November was a particularly deadly month on Big Island roads, with six traffic fatalities, and with December’s first traffic death occurring Wednesday, the Hawaii Police Department is reminding drivers to drive sober and safely this holiday season.
Police arrested 27 individuals for DUI the week of Dec. 2-8, the largest weekly number since 28 were arrested for driving impaired the week of Sept. 9-15.
“Nationally, we know there’s a higher volume of traffic, so there’s actually more vehicular crashes — and locally, it affects us, as well. Because we know that, officers are going to be positioned where there are higher volumes of traffic and trying to mitigate the DUIs by making traffic stops. And we will have DUI roadblocks that are out, in place,” said Torey Keltner, the department’s Traffic Services program manager, on Thursday. “When you have a heavier density of vehicles, people need to drive patiently and obey the speed limit, not get impatient and try to do things that normally they can’t do. And I think the higher volume of traffic and people being impatient does impact that. And that’s why you see that uptick in numbers, not just in fatalities, but in other crashes. And not just on the Big Island, but statewide and across the country.”
As of Thursday, there were 24 official traffic fatalities on Hawaii Island, five fewer than at the same time last year.
According to the National Highway Traffic Safety Administration, 37,133 people were killed in motor vehicle traffic crashes in 2017, and almost a third, 10,874 of those deaths occurred in crashes during which a driver had a blood-alcohol concentration over the legal limit of 0.08. In fact, 885 people nationwide lost their lives in traffic crashes involving a drunk driver during the month of December 2017 alone.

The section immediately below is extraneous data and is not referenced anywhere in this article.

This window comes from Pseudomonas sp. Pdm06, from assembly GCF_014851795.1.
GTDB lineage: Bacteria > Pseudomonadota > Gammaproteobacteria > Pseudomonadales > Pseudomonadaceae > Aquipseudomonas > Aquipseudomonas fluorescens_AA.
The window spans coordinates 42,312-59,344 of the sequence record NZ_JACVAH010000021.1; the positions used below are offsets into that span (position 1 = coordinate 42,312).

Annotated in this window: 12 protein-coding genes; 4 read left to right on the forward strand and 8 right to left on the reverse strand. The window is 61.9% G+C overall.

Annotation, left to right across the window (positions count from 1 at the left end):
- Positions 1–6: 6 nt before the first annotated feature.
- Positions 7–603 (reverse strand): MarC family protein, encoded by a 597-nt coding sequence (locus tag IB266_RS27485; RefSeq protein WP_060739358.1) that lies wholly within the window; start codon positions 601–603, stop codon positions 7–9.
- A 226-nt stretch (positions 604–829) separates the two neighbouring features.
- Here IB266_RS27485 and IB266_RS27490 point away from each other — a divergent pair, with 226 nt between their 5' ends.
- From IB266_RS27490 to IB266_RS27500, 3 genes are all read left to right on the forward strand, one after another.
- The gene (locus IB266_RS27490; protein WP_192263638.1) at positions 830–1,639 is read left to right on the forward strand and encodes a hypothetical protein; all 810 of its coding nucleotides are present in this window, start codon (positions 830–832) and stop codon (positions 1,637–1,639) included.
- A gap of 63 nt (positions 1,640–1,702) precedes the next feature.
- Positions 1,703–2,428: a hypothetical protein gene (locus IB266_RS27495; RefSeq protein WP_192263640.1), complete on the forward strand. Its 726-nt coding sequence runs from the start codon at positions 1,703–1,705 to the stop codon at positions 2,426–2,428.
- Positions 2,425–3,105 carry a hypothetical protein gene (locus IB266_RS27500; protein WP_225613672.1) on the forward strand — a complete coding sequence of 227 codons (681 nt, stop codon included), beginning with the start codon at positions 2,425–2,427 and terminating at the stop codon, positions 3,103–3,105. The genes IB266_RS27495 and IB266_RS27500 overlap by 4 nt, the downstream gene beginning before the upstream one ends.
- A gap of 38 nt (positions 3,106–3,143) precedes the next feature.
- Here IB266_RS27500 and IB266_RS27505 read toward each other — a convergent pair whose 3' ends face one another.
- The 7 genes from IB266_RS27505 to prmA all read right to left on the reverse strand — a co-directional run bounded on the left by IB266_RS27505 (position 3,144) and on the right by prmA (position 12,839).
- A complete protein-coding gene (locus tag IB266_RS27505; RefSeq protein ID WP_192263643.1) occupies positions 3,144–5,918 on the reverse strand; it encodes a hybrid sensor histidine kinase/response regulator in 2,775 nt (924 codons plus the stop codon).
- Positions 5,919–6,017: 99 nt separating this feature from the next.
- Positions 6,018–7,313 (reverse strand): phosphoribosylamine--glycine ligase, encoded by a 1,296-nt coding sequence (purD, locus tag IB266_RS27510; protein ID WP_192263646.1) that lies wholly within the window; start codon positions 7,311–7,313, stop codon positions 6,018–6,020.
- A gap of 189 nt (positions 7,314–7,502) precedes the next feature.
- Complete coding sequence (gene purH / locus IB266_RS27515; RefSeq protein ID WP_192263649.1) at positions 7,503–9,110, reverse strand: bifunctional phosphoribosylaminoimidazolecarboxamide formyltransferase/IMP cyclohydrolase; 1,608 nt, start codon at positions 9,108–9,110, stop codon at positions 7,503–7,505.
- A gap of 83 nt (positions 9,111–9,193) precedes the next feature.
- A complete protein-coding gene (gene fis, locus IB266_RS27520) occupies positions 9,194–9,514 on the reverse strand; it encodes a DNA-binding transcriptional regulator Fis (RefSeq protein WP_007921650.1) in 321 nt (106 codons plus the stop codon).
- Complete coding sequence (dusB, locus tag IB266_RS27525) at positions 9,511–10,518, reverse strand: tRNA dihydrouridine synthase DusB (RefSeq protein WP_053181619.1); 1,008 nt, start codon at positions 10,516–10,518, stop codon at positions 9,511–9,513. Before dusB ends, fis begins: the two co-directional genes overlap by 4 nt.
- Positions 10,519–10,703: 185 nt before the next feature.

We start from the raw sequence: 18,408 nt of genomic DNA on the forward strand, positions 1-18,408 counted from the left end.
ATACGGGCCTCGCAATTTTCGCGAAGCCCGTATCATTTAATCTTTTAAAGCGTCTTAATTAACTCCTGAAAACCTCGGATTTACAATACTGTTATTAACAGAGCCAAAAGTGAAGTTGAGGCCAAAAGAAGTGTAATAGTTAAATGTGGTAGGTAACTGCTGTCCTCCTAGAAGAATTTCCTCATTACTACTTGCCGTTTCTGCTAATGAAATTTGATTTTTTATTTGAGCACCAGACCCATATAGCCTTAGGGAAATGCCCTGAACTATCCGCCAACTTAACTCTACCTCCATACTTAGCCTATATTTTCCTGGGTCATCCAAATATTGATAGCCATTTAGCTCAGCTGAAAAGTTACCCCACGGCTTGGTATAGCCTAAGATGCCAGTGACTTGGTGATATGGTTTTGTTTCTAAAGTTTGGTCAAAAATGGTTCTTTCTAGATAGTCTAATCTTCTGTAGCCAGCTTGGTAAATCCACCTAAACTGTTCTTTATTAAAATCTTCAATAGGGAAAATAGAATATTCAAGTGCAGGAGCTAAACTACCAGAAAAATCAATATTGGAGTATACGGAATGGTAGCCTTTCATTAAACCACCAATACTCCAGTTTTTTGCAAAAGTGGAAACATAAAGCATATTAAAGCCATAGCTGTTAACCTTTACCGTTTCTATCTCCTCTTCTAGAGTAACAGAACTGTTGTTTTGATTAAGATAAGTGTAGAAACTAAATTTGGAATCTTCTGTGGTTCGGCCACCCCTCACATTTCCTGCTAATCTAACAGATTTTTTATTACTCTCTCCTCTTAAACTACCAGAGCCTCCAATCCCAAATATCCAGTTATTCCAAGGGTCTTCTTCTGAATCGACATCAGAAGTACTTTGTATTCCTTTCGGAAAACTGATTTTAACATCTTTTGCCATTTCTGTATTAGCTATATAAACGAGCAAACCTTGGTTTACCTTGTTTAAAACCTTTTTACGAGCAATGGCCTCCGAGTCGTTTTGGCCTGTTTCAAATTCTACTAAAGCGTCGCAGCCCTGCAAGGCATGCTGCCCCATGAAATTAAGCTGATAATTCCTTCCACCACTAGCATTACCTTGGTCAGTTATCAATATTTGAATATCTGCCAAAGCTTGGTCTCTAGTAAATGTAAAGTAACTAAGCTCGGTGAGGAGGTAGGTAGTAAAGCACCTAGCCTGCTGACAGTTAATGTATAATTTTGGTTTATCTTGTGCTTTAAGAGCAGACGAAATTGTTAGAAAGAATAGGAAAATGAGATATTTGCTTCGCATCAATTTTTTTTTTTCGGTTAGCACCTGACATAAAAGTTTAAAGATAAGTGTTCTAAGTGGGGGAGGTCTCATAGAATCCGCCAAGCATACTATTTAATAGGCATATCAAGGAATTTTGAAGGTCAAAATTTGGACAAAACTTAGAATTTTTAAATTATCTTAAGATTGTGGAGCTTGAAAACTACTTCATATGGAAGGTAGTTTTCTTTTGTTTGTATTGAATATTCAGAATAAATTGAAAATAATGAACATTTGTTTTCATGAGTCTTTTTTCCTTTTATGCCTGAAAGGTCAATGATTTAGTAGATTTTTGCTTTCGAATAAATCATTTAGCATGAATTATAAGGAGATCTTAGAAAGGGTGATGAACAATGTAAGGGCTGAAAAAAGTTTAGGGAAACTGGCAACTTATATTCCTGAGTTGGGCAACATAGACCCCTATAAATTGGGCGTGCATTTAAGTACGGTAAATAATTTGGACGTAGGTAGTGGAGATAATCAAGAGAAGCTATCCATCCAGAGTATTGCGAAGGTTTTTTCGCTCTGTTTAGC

The holidays prove to be extra dangerous to drivers, as more people — drivers and pedestrians alike — are out on the roads.
“The biggest thing we want to stress with people is that they slow down,” Keltner said. “Because the higher the speed of vehicles traveling, the greater the damage caused in a collision. And there’s a reason the Department of Transportation puts speed limit signs on the roads, because the roads are engineered for those speeds. Vehicles can make corners safely at the speeds that are posted.”
Keltner said that with the holiday festivities and parties where adult beverages are being served, it’s important for everyone to “have a plan to get home safely.” He said police are ramping up holiday traffic enforcement and those caught driving under the influence will be arrested. He also advised people who witness drunken driving to call police immediately because it’s safer and better to be arrested for drunken driving than to be involved in a fatal crash.
“People are using things that cause them to get intoxicated — alcohol and other substances. They’ve got to be really careful and make sure they have a safe way to get home,” Keltner said. “We have a lot of different avenues now to help. There’s families, friends, there’s taxis, there’s Uber, there’s Lyft, there’s all those things that are out there. If they’ve consumed any substance that’s impaired them in any way, they shouldn’t be driving at all. And please wear a seat belt and make sure you’re not using a cellphone while driving.
“Even Santa wears a seat belt. That’s a big thing.”
Email John Burnett at firstname.lastname@example.org.
Source: Hawaii Tribune Herald